John Quincy witnessed firsthand the birth of our nation. When a young child, he watched the Battle of Bunker Hill from a distance; at the age of eleven he accompanied his father on a diplomatic mission to France; at fourteen he became the private secretary to the American minister at St. Petersburg; at eighteen he returned home after extensive travels through Europe; at twenty he graduated from Harvard.
After Harvard, John Quincy became a professor at Harvard, a Boston lawyer, and he represented America in five European capitals. He was known as a man of learning, of blameless reputation, and a genuine lover of his country.
John Quincy became a member of the United States Senate, then Secretary of State under James Monroe. On December 2, 1823, President Monroe sent a message to Congress which set forth the famous Monroe Doctrine; John Quincy Adams was its author.
There were four candidates for President in 1824: Adams, Henry Clay of Kentucky, Andrew Jackson of Tennessee, and William Henry Crawford of Georgia. None of these received a majority of the electoral votes so the decision fell to the House of Representatives (as provided for in the Constitution at that time). They chose John Quincy Adams as the 6th President of the United States.
Many complained saying the political elites in the House chose the President. Things looked fishy to some. Here’s why:
Henry Clay was the Speaker of the House. Clay hated Jackson because he accused Clay’s fellow Kentuckians of being cowardly during the battle of New Orleans. Now Clay could control Jackson’s fate. Clay swayed the voters toward Adams, and after Adams was elected, Clay was chosen as the Secretary of State. Jackson claimed it was “corrupt bargain” and his supporters were angry. These circumstances contributed to a tumultuous four years while John Quincy was in office.
I think to properly judge John Quincy Adams with regards to this stormy election and the accusations that were hurled at him, we must consider his subsequent career. First of all, there’s no proof of a “corrupt bargain.” Partisan political insinuation isn’t proof. However, an accused man’s subsequent behavior speaks volumes, as we shall see.
Adams had big plans as President. He wanted to explore the west and implement a type of “new deal.” To connect the states, Adams wanted the Federal Government to build new stone roads and canals. During his administration, in 1825, the Erie Canal opened. The following year the first railroad of the United States was completed. President Adams also wanted to create a National University, a National Astronomical Observatory, and promote scientific advancements.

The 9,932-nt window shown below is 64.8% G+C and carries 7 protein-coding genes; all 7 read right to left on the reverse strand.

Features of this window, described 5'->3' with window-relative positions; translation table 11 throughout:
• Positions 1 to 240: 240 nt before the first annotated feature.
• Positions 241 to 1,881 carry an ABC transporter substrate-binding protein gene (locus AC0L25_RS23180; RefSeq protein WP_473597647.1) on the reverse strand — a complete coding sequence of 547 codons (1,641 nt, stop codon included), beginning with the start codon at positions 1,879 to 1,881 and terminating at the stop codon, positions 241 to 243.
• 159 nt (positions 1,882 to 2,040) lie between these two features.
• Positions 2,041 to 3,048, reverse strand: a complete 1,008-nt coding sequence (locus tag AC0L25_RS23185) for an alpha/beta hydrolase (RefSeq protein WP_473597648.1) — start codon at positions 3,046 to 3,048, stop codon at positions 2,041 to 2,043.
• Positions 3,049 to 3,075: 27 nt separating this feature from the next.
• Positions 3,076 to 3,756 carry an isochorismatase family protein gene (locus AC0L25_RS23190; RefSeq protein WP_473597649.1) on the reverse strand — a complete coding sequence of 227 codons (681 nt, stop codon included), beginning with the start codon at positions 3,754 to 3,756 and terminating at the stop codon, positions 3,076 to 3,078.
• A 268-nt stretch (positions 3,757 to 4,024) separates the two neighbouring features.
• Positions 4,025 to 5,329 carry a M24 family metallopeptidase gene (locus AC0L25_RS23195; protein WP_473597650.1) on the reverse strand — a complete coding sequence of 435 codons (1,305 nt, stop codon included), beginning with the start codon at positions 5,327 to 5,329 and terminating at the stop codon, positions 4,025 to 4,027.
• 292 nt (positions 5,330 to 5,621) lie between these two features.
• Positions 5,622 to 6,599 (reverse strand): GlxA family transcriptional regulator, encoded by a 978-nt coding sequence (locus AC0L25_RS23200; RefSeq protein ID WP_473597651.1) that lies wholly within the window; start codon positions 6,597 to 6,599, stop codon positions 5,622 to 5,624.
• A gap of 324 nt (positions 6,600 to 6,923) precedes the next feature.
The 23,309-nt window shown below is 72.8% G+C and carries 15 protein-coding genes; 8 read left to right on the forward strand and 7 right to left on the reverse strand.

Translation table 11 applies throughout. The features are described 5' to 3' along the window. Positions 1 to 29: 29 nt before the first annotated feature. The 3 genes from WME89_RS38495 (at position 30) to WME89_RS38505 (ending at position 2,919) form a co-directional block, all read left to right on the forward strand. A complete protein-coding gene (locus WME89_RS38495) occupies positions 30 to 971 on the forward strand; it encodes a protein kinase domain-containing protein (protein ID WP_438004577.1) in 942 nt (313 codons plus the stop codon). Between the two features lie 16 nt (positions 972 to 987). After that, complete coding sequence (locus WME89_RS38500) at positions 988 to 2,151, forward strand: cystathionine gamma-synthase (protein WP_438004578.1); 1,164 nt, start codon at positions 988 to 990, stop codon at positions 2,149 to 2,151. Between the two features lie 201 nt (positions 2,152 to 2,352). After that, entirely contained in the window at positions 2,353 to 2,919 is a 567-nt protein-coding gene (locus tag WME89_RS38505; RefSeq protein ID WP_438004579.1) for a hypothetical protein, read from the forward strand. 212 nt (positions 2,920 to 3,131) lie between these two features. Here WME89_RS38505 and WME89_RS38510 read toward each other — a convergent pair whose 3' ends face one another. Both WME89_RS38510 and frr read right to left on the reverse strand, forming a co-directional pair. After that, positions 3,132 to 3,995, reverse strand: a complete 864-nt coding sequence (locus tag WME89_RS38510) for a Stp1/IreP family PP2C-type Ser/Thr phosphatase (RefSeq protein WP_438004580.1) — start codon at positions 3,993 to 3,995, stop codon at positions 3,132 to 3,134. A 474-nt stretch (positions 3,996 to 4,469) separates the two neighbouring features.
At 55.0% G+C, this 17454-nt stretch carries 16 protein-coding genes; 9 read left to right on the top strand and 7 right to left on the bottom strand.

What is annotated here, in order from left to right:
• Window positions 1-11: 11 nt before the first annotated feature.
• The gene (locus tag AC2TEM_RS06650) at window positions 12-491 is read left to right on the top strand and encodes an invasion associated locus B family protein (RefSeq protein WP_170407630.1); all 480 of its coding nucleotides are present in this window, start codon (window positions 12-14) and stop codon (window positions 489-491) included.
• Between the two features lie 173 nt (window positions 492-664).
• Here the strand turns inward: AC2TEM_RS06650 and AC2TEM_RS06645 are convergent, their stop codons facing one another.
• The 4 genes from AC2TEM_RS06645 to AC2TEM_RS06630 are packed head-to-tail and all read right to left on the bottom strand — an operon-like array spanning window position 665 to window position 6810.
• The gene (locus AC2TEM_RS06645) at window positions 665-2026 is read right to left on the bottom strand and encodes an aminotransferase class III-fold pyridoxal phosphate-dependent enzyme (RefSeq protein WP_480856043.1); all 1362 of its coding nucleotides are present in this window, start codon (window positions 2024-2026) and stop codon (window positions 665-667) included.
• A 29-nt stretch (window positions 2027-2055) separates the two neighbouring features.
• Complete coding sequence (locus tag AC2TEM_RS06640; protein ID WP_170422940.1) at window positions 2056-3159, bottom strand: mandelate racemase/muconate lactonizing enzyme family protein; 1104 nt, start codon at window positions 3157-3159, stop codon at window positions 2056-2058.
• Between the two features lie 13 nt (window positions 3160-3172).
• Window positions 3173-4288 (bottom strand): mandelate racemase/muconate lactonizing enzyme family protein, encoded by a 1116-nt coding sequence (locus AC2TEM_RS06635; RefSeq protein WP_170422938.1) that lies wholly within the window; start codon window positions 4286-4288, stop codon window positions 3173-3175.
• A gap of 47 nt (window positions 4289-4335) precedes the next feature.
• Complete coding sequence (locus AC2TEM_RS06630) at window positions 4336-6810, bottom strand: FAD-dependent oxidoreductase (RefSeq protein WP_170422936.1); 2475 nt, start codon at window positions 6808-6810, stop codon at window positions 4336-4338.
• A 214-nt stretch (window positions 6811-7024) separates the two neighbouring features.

Congress, however, wouldn’t cooperate. They shot the President’s plans down saying they were unconstitutional. But it seems personal motives, rather than Constitutional principles, guided many Congressmen in their opposition. Adams, because of the circumstances surrounding his election, was unpopular with the Jacksonians – they despised him. Adams lost re-election.
Some think that once a person serves as President any other job is “beneath” him. John Quincy Adams didn’t think so. Two years later he returned to Congress where he remained for the next sixteen years. There John Quincy Adams took the lead in the fight against slavery and was outspoken against secret societies. Even in his advanced age he was so skillful and energetic in debate people started calling him, “the old man eloquent.” His fame as the champion of popular rights only increased with every year.
John Quincy Adams fought for these rights to his dying day, literally! He suffered a stroke while on the house floor and lingered in and out of consciousness for two more days. His last words were,
“This is the last of earth; I am content.”
Does this sound to you like a man who made corrupt bargains? Time has been on John Quincy’s side. Some of his contemporaries didn’t like him, mostly because they were motivated by partisan politics. John Quincy’s character, however, has been vindicated by his career. His ideas and plans, though shot down by his contemporaries, were promoted by future Americans and are lauded by many to this day.
“Roll, years of promise, rapidly roll round, till not a slave shall on this earth be found.” John Quincy Adams